Australian Reading Hour exceeds expectations in 2021

22/09/2021
The logo of Australian Reading Hour, featuring the tagline 'Stories that Matter', underneath an illustration of a person reading in a stylised landscape in the shape of an open book.

The tenth annual Australian Reading Hour, presented by Australia Reads, exceeded expectations in 2021  with an unprecedented number of authors, illustrators, librarians, educators, booksellers, publishers,  and Members of Parliament participating despite Covid-19 lockdowns across the ACT, NSW and Victoria. Since its inception by local libraries a decade ago, Australian Reading Hour has become embraced as the nation’s official excuse to stop whatever it is we might be doing (work, study, home-schooling, zooming, binging) for an hour – on the same day each year – and rediscover the comfort and joy of reading a book.

Sparking a conversation about local stories that matter

Promotional material for Australia Reads, featuring the four children's books released as Australia Reads Special Editions, at a $4.99 price point.

In 2021 Australian Reading Hour sparked a national conversation around the theme Stories That Matter with millions of Australians sharing their personal reflections on how the books we read and write help  shape our sense of wellbeing, belonging and identity – as individuals and a community. The resulting public conversations across social media (reaching 17.7 million accounts and trending on Twitter in 4th, 6th and 7th spots on the day) and at events in libraries, schools and bookshops around the  country and online (for a total audience of around 80,000) have generated passionate ‘must-read’  recommendations featuring a fabulous variety of books for all ages by local Australian book creators.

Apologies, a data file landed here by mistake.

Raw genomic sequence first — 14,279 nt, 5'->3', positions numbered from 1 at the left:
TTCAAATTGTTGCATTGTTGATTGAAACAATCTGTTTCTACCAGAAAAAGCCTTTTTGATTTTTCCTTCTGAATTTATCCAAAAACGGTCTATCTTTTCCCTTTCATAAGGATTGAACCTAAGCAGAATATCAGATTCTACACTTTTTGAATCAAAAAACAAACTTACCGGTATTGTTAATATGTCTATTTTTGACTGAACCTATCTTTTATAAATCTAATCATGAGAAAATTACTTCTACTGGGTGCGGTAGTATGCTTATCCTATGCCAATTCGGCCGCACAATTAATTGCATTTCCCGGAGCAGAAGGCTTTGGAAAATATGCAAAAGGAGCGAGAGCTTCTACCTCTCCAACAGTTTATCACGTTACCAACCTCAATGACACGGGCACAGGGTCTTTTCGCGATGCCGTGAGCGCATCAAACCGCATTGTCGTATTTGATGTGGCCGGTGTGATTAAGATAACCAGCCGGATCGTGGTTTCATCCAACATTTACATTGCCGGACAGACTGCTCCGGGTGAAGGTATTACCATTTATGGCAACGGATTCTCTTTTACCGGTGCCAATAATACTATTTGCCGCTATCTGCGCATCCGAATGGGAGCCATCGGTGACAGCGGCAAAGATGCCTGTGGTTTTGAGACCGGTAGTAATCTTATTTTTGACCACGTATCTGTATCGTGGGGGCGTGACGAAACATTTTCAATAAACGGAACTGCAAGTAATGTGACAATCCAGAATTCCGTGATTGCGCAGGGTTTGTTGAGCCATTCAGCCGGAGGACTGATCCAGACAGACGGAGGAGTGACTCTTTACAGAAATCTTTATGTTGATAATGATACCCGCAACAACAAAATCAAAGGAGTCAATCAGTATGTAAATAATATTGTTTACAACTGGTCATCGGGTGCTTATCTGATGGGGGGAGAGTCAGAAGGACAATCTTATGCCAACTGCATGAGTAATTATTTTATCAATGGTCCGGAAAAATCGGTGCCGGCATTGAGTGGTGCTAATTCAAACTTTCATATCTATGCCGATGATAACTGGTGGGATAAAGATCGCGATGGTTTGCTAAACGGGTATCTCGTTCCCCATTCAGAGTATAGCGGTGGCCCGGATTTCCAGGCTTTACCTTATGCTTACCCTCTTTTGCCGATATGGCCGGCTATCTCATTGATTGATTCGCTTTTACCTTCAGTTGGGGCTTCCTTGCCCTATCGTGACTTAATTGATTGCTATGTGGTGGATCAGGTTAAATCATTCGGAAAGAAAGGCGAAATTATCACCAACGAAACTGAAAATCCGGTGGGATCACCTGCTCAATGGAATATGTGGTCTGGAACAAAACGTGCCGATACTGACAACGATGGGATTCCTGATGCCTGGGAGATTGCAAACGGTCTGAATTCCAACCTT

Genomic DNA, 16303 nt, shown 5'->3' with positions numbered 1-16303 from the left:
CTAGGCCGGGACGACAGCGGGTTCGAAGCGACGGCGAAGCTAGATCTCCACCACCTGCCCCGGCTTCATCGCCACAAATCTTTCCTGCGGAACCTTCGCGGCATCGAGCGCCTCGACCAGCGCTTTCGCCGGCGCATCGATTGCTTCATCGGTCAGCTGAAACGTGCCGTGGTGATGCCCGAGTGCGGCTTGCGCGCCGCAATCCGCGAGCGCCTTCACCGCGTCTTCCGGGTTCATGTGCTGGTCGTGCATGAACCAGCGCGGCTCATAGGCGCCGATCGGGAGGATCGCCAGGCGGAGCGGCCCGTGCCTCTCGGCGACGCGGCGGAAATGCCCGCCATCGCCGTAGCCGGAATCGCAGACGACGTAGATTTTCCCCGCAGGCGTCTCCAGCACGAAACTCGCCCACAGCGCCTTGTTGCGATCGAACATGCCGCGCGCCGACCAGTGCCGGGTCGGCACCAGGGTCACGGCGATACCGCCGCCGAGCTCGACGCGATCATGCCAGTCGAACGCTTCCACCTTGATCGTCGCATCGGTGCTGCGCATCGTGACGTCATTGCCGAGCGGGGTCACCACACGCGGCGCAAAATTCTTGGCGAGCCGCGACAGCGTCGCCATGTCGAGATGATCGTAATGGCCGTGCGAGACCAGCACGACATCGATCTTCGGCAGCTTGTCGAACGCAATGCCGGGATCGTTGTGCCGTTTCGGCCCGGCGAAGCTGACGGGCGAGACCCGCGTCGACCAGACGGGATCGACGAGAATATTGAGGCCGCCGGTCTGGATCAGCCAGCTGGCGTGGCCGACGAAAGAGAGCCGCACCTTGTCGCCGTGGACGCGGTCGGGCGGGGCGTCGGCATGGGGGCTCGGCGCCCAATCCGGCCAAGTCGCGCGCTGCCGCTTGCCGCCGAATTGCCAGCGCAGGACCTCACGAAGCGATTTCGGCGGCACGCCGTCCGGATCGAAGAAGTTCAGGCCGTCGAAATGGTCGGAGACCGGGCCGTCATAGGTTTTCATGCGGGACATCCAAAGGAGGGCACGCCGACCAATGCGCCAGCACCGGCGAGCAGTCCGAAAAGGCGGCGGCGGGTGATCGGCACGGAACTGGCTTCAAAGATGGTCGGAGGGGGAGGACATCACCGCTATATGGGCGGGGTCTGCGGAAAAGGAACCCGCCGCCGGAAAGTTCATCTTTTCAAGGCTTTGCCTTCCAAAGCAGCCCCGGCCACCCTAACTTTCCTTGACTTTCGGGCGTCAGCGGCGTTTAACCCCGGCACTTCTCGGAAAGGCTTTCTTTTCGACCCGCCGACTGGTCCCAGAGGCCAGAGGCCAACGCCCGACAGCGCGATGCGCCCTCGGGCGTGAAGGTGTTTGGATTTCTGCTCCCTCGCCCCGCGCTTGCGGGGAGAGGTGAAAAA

Support from Members of Parliament

The conversation about stories that matter continues to reverberate with a vital motion moved in the House of Representatives recognising the value of reading, especially in terms of its many  mental health and social wellbeing benefits, and the impact of the pandemic on the local book industry. The motion was moved by Susan Templeman MP on behalf of the Co-Chair of the Parliamentary Friends of Australian Books and Writers, Graham Perrett MP, seconded by Anne Stanley MP and supported by  Celia Hammond MP, Bridget Archer MP, Josh Wilson MP, Katie Allen MP and Andrew Leigh MP.

In their speeches (see below) each MP praised Australian Reading Hour and name-checked the books and  writers whose works have mattered to them and highlighted how reading can transform lives – from  reducing stress, creating empathy and connection to shaping a sense of self, confidence and curiosity. The speakers also acknowledged the critical role libraries play in fostering literacy and ensuring books  are accessible to all; paid tribute to organisations showcasing writers and illustrators; and called for  support to ensure the stories we write and read continue to fire imaginations, inspire future generations  and better reflect and cherish our First Nations heritage, multicultural and LGBTQI+ communities.